C I V I L    M A R R I A G E    I S    A    C I V I L    R I G H T.

A N D N O W I T ' S T H E L A W O F T H E L A N D.

Monday, November 30, 2009

Episcopal Bishop OK's Same-Sex Marriages

From Episcopal Life:
Clergy in the Episcopal Diocese of Massachusetts may now solemnize same-gender marriages.

Bishop M. Thomas Shaw SSJE said in a Nov. 29 statement that he and bishops suffragan Roy Cederholm and Gayle Harris based their decision on the terms of the "generous pastoral response" allowed to the church by Resolution C056 passed by the church's General Convention last July.

The resolution said that bishops, "particularly those in dioceses within civil jurisdictions where same-gender marriage, civil unions, or domestic partnerships are legal, may provide generous pastoral response to meet the needs of members of this church." The state of Massachusetts, whose eastern counties comprise the diocese, allows same-gender marriage.

"Your bishops understand this to mean for us here in the Diocese of Massachusetts that the clergy of this diocese may, at their discretion, solemnize marriages for all eligible couples, beginning Advent I [November 29]," Shaw wrote, referring to the start of the new church year that day.

Solemnization under Massachusetts law, he added, includes hearing the declaration of consent, pronouncing the marriage and signing the marriage certificate.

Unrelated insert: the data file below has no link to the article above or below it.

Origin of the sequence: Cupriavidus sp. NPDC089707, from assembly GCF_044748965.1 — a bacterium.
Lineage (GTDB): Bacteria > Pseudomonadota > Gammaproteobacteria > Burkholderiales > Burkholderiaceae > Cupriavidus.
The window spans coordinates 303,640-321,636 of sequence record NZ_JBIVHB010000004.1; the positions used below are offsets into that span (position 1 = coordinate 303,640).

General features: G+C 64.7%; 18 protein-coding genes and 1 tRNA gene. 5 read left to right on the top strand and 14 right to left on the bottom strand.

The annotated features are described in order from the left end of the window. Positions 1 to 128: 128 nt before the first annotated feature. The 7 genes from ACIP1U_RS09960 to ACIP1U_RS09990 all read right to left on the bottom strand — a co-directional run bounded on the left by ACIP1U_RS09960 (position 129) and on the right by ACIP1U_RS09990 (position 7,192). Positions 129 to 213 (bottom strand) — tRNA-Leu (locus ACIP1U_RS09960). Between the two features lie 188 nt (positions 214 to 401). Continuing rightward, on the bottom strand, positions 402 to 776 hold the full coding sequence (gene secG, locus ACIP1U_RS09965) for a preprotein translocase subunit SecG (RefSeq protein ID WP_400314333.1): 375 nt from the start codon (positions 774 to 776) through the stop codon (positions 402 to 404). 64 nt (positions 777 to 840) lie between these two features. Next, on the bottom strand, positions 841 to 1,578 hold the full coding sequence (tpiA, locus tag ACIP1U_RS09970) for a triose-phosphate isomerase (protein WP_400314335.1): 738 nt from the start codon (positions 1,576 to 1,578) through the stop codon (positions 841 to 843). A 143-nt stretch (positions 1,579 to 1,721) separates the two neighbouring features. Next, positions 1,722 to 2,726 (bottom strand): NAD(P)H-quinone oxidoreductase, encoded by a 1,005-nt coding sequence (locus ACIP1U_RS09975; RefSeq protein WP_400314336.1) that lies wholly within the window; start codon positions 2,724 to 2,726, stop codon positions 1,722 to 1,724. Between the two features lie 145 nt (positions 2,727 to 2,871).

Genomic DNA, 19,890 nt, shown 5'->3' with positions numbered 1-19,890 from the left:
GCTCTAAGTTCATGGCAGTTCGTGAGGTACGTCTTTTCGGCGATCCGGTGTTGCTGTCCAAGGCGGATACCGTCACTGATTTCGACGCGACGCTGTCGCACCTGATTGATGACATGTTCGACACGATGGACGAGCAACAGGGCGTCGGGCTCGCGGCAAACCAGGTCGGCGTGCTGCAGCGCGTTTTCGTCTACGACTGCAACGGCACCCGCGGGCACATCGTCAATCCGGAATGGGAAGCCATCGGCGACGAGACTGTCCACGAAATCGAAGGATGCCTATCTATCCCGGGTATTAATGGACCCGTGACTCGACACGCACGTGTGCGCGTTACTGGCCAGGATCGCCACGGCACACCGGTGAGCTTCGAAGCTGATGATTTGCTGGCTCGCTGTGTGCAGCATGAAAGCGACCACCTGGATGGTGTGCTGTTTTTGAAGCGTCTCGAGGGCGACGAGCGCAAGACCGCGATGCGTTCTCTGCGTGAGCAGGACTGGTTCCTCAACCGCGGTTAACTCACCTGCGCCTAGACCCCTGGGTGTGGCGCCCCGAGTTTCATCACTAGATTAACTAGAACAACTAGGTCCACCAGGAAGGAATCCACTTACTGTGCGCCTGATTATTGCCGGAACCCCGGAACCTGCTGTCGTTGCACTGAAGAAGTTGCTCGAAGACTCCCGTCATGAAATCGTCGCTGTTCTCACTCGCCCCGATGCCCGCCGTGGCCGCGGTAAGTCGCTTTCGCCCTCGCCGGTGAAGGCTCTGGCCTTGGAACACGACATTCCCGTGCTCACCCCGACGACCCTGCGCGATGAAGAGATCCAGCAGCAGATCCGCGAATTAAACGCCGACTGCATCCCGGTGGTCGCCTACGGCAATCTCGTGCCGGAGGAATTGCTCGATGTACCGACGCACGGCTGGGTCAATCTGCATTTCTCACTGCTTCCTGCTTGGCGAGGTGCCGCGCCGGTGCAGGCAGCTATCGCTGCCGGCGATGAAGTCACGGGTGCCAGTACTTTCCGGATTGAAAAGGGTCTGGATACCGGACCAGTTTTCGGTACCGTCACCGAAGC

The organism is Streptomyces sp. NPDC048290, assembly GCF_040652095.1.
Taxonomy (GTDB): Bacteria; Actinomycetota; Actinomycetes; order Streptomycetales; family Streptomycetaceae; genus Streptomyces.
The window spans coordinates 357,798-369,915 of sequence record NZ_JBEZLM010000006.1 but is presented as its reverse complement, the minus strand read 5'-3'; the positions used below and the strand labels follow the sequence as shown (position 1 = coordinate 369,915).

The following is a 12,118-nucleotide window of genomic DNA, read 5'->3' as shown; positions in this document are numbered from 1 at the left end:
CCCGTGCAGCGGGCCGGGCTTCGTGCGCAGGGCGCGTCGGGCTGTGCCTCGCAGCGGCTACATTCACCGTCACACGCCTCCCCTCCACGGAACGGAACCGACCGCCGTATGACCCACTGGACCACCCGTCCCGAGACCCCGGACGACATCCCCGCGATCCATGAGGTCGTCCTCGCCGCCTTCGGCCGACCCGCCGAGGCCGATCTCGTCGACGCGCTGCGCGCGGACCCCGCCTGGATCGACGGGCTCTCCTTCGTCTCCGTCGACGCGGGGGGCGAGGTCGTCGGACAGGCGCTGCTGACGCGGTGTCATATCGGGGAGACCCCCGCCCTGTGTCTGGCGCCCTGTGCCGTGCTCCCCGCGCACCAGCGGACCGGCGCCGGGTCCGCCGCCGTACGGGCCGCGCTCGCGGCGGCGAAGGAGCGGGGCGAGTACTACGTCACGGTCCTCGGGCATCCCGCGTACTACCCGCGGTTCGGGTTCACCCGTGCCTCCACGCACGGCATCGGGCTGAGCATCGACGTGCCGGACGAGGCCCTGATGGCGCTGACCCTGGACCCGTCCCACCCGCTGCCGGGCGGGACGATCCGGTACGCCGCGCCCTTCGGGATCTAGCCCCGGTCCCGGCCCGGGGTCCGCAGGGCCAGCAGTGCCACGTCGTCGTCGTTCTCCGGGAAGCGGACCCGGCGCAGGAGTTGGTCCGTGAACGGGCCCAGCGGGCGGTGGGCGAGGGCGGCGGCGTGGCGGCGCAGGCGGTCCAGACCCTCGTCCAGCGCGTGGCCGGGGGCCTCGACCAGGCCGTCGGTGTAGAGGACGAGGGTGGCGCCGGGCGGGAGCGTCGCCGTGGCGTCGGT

The Massachusetts diocesan convention in November had expressed the hope that Shaw would permit clergy to sign marriage licenses and pronounce marriages "for any couple that is legally eligible for marriage in the Commonwealth of Massachusetts."

"Christian marriage is a sacramental rite that has evolved in the church, along with confirmation, ordination, penance, and the anointing of the sick, and while it is not necessary for all, it must be open to all as a means of grace and sustenance to our Christian hope," he wrote.

Noting that the Book of Common Prayer's rite of "The Celebration and Blessing of a Marriage" may not be used for marriages of same-gender couples because it includes gender-specific language as do the church's canons (Canon I.1.18 and 19), the Massachusetts bishops asked clergy to use other liturgies. They recommended those included in "Pastoral Resources for Province I Episcopal Clergy Ministering to Same-Gender Couples."  [Presumably including such trial liturgies as those developed in 2004 by the Diocese of Vermont.]

Shaw said clergy must also follow all of the canonical requirements for marriage and re-marriage. The bishop said "any member of the clergy may decline to solemnize any marriage," as is currently the case for opposite-gender couples.
The Diocese of Massachusetts includes 190 churches and about 77,000 members; Boston is the see.
This is great news - if you live in Massachusetts.  I'm living in a seceded diocese here in Texas, effectively cut off from all the sacraments; all these gay-affirming developments seem very far away here, almost imaginary.  But I'm glad for my brothers and sisters in New England and elsewhere who are living the dream of equality.

No comments:

Related Posts with Thumbnails